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While working on a website, I asked a friend what his monitor size was. He said his monitor was 32" but added that the size of the screen does not matter in web design, It's the resolution and that "It's fairly safe to say now that everything ought to look good from 1080p down to mobile browsers". I've been using tools like http://quirktools.com/screenfly which has lists of monitor sizes along with resolutions. The monitor drop down with the list of monitor sizes confused me a little because I thought for example where you can select 10" 1024 X 600, I thought the 10" meant that 1024 X 600 was typical of 10" monitors so asking my friend what monitor size he had would give me a good idea of what his viewing experience might be like thinking there are typical resolutions for screen sizes. Was I wrong? Also, how would you design to also accommodate such large screens?

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marked as duplicate by rk., Benny Skogberg, DA01, Matt Obee, JonW May 2 '13 at 10:48

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Hi Brandon, welcome to UX.se! I am not able to understand your question. Do you want a rule of thumb for screen resolution you should be designing for? Or, do you want to know how to design for large screen displays? –  rk. May 2 '13 at 4:15
    
I wanted to know if asking my friend what his monitor size was, was a bad way of determining whether or not he'd be able to see the site the way I would want it to be seen assuming that a 32" monitor would have a resolution far greater than any I've designed for with media queries. In addition, I'd like to know how to design to accommodate such large screens. –  Brandon May 2 '13 at 4:22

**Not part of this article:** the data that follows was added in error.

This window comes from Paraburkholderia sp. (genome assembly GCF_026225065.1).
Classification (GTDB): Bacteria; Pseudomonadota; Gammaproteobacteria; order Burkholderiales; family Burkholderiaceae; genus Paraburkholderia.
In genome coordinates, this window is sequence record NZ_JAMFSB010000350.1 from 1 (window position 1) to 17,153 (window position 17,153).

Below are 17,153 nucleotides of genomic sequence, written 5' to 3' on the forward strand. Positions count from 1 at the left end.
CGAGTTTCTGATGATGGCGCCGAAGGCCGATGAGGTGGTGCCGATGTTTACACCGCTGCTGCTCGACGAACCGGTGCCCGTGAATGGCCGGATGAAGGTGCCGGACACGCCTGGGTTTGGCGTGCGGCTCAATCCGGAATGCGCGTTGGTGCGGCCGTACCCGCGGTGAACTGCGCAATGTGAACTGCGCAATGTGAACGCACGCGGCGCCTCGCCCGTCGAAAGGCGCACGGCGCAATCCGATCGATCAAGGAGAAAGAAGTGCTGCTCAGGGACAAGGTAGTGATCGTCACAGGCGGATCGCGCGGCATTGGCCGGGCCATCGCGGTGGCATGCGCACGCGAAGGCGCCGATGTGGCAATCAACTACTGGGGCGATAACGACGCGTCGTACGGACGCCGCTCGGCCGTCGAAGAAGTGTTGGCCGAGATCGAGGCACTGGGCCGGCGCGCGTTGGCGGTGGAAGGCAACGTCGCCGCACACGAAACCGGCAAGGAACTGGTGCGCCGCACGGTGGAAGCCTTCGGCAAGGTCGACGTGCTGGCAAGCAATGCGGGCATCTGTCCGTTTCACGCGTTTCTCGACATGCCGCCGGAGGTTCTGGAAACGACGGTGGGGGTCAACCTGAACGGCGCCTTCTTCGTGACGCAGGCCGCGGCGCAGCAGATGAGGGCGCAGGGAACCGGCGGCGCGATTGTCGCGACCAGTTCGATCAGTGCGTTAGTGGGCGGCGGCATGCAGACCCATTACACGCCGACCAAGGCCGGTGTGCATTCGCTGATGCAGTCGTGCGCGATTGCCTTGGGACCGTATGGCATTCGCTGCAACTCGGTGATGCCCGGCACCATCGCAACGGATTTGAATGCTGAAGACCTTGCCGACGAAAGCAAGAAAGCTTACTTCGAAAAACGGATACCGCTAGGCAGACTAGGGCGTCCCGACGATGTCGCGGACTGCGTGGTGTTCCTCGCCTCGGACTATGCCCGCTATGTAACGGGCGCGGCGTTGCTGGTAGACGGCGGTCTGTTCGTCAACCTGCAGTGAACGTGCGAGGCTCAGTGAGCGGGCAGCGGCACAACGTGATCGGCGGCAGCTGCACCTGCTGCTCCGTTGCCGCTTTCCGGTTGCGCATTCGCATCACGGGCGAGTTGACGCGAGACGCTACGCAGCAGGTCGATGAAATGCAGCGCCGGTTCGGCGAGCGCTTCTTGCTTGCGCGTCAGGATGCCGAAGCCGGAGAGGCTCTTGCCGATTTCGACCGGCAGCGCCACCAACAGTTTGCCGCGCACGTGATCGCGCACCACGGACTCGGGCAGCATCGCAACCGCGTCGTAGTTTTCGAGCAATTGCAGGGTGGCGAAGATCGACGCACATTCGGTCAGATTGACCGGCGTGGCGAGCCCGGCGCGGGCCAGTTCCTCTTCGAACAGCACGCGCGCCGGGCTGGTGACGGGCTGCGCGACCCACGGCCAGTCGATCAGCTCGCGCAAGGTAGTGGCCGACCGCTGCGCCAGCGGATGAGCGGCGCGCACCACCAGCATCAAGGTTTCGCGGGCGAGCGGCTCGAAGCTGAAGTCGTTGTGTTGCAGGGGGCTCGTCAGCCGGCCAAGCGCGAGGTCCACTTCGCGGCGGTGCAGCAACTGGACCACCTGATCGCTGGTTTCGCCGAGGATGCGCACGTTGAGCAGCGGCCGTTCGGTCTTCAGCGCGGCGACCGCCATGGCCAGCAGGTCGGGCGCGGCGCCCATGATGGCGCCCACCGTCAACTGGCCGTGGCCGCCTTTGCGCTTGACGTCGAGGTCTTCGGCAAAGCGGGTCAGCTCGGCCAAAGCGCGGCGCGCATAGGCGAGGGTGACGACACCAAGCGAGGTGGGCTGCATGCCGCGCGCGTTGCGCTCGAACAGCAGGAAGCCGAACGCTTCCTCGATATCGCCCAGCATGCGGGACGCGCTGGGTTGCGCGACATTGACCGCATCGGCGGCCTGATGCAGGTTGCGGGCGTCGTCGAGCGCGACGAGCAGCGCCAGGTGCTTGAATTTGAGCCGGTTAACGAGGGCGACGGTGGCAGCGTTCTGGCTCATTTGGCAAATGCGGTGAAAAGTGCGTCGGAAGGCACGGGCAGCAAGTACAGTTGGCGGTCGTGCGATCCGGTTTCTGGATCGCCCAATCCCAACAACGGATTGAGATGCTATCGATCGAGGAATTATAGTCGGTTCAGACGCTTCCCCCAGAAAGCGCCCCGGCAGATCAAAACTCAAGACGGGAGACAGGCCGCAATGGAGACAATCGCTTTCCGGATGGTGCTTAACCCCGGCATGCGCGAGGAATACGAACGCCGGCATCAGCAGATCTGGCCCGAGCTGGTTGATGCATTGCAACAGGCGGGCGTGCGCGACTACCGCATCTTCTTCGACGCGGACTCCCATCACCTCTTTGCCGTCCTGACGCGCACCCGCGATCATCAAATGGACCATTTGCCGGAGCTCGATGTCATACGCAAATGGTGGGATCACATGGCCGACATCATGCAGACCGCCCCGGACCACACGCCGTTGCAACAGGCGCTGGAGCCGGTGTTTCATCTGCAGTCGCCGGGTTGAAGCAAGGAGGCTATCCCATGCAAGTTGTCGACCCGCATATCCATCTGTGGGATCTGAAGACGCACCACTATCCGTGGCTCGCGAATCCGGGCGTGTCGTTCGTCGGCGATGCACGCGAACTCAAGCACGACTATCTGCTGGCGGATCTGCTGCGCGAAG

Look at this question ux.stackexchange.com/questions/6929/common-screen-resolution for common screen resolution. And unless you are designing for television or wall displays, you do not need to design for bigger displays individually. –  rk. May 2 '13 at 4:25
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"see the site the way I would want it to be seen" = that's not how web design works. You can't dictate how they see your site, you can merely suggest what how they see your site. Always remember that the end-user has a lot of say in how they look at your site, so try to accomodate that when you can (such as making sure the site works on a wide variety of browser sizes.) –  DA01 May 2 '13 at 6:54
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Also, completely ignore the physical measurements of the monitor. a) they are irrelevant as the number of pixels are what is important b) most monitors can be set to different resolutions c) it's no the screen size as much as the browser size that's important (which can be pretty much any size) –  DA01 May 2 '13 at 6:55

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Short answer - yes you are wrong. There isn't a good relation between the physical size of a display and the resolution of that display.

For example - iPhones 4S has the same physical screen size as an iPhone 3 - but double the resolution.

In turn there isn't a good relation between the resolution of a display, and the amount of screen you have available within a browser. Not everybody browses with windows maximised - especially on large displays.

You can maybe extract some rough rules of thumb - but they're going to be wrong a lot.

I'd have a google around terms like "responsive web design" - they'll give you some pointers on how you can approach designing for different resolutions.

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+1 for a great succinct answer. –  JohnGB May 2 '13 at 9:05

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